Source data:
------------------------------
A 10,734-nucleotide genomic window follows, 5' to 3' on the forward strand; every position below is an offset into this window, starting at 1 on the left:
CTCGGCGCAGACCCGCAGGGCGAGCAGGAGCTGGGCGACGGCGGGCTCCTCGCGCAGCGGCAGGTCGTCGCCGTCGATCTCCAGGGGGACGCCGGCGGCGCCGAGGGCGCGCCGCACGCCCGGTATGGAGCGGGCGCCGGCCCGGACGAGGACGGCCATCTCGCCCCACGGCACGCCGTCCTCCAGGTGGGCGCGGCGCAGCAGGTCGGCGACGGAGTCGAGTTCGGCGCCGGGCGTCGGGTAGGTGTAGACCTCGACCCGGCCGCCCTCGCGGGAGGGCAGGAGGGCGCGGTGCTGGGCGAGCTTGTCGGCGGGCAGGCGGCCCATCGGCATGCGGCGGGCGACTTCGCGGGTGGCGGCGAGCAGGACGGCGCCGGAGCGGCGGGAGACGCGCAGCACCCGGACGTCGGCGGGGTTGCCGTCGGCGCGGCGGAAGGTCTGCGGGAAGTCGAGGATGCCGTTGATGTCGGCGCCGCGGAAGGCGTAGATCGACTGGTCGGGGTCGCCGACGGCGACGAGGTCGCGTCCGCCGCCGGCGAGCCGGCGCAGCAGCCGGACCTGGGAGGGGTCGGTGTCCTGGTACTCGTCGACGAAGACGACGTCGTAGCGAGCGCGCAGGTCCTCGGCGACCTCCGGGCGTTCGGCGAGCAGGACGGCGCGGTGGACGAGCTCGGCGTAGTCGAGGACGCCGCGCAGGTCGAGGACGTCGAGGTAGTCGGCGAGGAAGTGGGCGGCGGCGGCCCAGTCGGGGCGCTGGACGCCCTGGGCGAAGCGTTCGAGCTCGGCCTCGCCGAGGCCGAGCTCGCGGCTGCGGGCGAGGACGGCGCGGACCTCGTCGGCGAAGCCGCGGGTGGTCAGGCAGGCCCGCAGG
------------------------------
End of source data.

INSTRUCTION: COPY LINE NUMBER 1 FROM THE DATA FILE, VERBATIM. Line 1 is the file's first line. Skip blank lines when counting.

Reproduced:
A 10,734-nucleotide genomic window follows, 5' to 3' on the forward strand; every position below is an offset into this window, starting at 1 on the left: